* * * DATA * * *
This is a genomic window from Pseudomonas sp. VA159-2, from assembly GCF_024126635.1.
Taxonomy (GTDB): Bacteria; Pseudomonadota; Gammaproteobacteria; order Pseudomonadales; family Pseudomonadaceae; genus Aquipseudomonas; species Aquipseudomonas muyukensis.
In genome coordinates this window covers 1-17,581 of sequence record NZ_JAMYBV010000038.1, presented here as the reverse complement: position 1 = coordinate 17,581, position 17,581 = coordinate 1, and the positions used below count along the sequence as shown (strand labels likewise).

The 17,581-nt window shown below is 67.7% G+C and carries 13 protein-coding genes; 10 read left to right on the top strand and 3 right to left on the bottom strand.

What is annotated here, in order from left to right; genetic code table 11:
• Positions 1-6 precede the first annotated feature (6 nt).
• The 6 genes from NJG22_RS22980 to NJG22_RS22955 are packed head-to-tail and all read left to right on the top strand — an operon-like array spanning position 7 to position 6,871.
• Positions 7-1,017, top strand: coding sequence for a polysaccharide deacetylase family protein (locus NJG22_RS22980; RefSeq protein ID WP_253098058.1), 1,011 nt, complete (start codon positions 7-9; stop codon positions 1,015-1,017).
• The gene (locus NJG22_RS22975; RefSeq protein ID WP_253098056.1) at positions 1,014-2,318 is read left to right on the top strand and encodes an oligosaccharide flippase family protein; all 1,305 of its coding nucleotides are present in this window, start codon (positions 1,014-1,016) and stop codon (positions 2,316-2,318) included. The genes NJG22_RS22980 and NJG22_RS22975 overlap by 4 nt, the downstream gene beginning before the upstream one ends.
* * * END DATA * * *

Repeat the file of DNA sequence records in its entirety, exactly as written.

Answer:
This is a genomic window from Pseudomonas sp. VA159-2, from assembly GCF_024126635.1.
Taxonomy (GTDB): Bacteria; Pseudomonadota; Gammaproteobacteria; order Pseudomonadales; family Pseudomonadaceae; genus Aquipseudomonas; species Aquipseudomonas muyukensis.
In genome coordinates this window covers 1-17,581 of sequence record NZ_JAMYBV010000038.1, presented here as the reverse complement: position 1 = coordinate 17,581, position 17,581 = coordinate 1, and the positions used below count along the sequence as shown (strand labels likewise).

The 17,581-nt window shown below is 67.7% G+C and carries 13 protein-coding genes; 10 read left to right on the top strand and 3 right to left on the bottom strand.

What is annotated here, in order from left to right; genetic code table 11:
• Positions 1-6 precede the first annotated feature (6 nt).
• The 6 genes from NJG22_RS22980 to NJG22_RS22955 are packed head-to-tail and all read left to right on the top strand — an operon-like array spanning position 7 to position 6,871.
• Positions 7-1,017, top strand: coding sequence for a polysaccharide deacetylase family protein (locus NJG22_RS22980; RefSeq protein ID WP_253098058.1), 1,011 nt, complete (start codon positions 7-9; stop codon positions 1,015-1,017).
• The gene (locus NJG22_RS22975; RefSeq protein ID WP_253098056.1) at positions 1,014-2,318 is read left to right on the top strand and encodes an oligosaccharide flippase family protein; all 1,305 of its coding nucleotides are present in this window, start codon (positions 1,014-1,016) and stop codon (positions 2,316-2,318) included. The genes NJG22_RS22980 and NJG22_RS22975 overlap by 4 nt, the downstream gene beginning before the upstream one ends.